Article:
64761896-S50CMS65105105Laibstain. Pryor. James Pryor built a set of half dollars spanning the 1794 issue to the Franklin series. His Barber halves included some extremely nice examples, such as this one. Very nice coin and well struck. Very tough to find nicer. Many examples have prominent roller marks across the cheek; this is a feature that is mint-caused, but we try to avoid coins with this feature, if we can. Has been known as a key date in Barber Halves for a very long time. Having only five others graded at gem MS 65 and only six finer, attests to the true rarity of this date. Also a great date in the circulated set in anything nicer than VG10. As an S-mint coin, it typcially comes well struck and tends to be lustrous as is this example. By far the nicest example we have seen is the Steve Duckor example that he purchased from Dale Friend.
6477189750CMS66+1212Adrian Crane. We discoverd and purchased this coin from Adrian after the coin was listed on eBay. A very nice and original monster toned specimen with great peripheral toning that is multicolor. Only two are graded finer and this for a seemingly common P mint from the late 1800's. So many dates in this set are surprisingly difficult over grade MS 64. Barber Halves with peripheral toning in the blue ranges of color like this one are truly stunning. This is a very pretty coin!
64781897-O50CMS66+1313Laibstain. Northbay collection offered at auction by Stacks. Formerly this was Abe Kosoff's coin. Incredible dripping luster and few marks on this amazing coin. One of the classic long-known to be tough dates in the series, a coin special enough to make it into the collection of the "Dean of Numismatics". What a great coin! It has it all: very tough date, beautiful look, high-grade, unbeatable pedigree. This date is also difficult to find above G to VG, (finding a nice original F or VF coin is extremely difficult) and like so many coins in the early part of the series, the issue is found with the reverse often worn more than the obverse. An original coin in F to EF is a rare find and highly sought after by the knowledgeable Barber collectors, and when sold often fetches far more money than expected from price guides. This date may be the single most difficult to find regular issue Barber Half in the high circulated grades.
64791897-S50CMS675050Laibstain. North Bay collection (Stacks), formerly in New England Rare Coin Auction 1975, lot 602. Tied for finest known with three other coins and has a beautiful bluish tint over the lustrous surfaces. Strongly struck and a known classic tough date for Barber Halves along with 96-O and 96-S, and 97-O (and others). This beautiful half dollar is a pleasure to behold, one of the old-time classic known rarities of the set, in superb gem condition. This is a date that in good or better condition is a hard to find coin, carrying a premium over the common dates, in all grades. This is clearly a high-end example that was carefully preserved since its striking over 115 years ago.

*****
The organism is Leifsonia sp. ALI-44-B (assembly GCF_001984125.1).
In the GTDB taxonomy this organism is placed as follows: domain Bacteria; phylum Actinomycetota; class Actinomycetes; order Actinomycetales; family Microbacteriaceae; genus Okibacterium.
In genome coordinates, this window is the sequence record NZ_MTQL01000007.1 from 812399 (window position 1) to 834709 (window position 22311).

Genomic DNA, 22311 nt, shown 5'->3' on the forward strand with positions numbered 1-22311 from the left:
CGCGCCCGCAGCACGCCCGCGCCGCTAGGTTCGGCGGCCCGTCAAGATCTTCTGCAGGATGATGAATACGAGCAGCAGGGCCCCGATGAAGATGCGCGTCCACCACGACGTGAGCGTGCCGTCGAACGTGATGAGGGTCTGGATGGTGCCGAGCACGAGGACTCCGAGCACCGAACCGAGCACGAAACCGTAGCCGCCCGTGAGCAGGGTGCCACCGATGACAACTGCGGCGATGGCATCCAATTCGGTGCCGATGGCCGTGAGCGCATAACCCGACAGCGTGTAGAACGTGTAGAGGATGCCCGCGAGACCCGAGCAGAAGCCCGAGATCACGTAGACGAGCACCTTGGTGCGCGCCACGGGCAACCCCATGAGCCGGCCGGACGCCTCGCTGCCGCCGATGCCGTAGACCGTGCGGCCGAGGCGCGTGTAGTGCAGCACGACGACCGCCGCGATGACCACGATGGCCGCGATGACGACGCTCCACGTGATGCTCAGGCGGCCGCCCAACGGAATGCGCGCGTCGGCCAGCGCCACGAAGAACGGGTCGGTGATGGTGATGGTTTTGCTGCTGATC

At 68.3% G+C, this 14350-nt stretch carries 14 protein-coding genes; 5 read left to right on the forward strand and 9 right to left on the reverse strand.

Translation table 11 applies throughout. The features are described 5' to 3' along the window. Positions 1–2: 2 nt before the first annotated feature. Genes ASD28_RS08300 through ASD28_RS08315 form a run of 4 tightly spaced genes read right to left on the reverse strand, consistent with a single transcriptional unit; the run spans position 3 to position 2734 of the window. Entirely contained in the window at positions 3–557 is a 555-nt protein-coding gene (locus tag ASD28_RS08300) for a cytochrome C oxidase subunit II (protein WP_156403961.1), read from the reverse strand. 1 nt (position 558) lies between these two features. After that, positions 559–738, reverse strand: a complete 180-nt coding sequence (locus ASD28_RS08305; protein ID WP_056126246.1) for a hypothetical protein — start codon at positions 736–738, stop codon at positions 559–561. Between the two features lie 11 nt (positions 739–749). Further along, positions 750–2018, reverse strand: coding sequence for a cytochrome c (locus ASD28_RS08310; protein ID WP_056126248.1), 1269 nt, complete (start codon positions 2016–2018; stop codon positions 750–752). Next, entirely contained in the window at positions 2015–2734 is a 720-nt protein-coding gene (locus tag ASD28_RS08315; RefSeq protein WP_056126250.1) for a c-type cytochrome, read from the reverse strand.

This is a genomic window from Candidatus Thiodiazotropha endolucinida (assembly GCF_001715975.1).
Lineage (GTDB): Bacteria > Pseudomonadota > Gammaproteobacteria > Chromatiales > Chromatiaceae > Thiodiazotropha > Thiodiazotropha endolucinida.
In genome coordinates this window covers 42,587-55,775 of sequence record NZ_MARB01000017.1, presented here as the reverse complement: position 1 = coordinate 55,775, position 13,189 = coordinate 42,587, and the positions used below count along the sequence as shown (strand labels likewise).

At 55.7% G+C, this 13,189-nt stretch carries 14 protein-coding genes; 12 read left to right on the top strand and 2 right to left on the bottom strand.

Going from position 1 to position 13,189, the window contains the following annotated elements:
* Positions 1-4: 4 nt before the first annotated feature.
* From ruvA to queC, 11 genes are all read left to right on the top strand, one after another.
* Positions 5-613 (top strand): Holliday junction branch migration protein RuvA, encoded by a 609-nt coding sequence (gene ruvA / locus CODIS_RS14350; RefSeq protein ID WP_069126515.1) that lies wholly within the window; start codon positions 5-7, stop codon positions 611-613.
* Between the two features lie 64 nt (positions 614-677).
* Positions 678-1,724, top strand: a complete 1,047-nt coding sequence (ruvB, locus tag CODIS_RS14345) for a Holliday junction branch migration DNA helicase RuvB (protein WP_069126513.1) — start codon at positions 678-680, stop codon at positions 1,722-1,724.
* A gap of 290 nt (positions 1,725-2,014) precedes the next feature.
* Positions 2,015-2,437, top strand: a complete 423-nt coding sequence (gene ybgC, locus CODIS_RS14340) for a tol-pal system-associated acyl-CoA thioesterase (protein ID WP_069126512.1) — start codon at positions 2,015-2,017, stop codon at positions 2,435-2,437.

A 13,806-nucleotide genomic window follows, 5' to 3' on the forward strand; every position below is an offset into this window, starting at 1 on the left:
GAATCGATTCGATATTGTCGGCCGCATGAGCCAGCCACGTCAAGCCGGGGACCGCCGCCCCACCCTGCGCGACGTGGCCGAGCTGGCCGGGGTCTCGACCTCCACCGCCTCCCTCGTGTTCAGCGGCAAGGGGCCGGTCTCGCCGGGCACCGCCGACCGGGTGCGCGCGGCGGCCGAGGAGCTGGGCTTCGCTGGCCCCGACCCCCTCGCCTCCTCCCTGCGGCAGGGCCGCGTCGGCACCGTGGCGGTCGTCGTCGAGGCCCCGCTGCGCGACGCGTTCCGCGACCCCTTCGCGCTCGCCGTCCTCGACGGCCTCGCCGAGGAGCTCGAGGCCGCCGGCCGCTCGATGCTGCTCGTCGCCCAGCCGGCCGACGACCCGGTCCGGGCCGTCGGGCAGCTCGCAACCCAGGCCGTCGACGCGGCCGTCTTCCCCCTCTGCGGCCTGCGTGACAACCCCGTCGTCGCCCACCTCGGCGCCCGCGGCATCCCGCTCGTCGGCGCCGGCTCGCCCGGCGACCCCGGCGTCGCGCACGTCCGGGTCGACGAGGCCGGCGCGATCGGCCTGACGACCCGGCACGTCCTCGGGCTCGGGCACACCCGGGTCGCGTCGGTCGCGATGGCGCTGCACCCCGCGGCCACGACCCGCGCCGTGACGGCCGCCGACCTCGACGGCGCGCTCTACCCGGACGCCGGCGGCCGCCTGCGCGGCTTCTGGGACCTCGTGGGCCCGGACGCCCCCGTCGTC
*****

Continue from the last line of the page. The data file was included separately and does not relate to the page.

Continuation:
6480189850CMS66+4141Dale Friend, direct sale. One of the great benefits of the PCGS Registry is meeting other collectors with common interests. Naturally, show and tell often ensues. As collectors upgrade coins, duplicates may become available. We were sold this coin directly by Dale after he acquired a finer example for his set. The 1898 is considered a common date up to about MS 64, then it becomes scarcer in higher grades. We first purchased the coin as an MS 66, but it received an MS 66 grade upon regrading in the secure plus program. It is now tied with two other examples, and bettered only by the coin that Dale found to upgrade his set. The coin shows great originality and golden and russet toning over very nice surfaces, holding its luster, as expected, for the grade. Even after Dale sold his Registry set of Barber halves, he remains interested in our set and we communicate regularly.
64811898-O50CMS664141Laibstain. Duckor/Akers coin. Very nice coin with excellent strike and nice color. A very tough coin to find above MS 64, and not all examples are very well struck. This issue is difficult to find in any condition above VG. In mint state, few specimens are available in any grade, making this a difficult coin to attain. We had an MS 64 example, then obtained an MS 65 coin, and then finally purchased this coin from the Duckor sale at auction. There were years between these upgrades as the date almost never is available in gem. Any coin from the Duckor collection is special as it was chosen very carefully from all available coins over several decades with the help of David Akers (one of the great coin dealers; he knew and loved Barber Halves very well). Only one coin is graded finer, and I believe that is the incredible coin from the Pryor collection that is proof-like and amazing for this issue; I'm not sure where that coin is presently. Our coin has original toning with some pretty colors and complements the other coins from 1898 in this set. We feel that the 1898-O is underrated by many people. Mid and upper grade circulated examples are also difficult to find and this date ranks up there with several others for most difficult to find in VF to AU.
64821898-S50CMS662222Laibstain. A very choice and nicely toned and well-struck coin. Good luster and tied with three others for second finest known. This is a beauty and is from the first year of the so-called Philippine dates. Many coins from 1898, 1899, and 1900 from the San Francisco Mint were shipped to the Philippines. Many circulated widely and many were cleaned improperly. As a result, finding nice high-grade circulated and uncirculated examples is difficult. As with so many coins in our set, we feel fortunate to have such a fine specimen of this very difficult to find coin. As always, many thanks to Harry Laibstain for helping us find this coin for our set.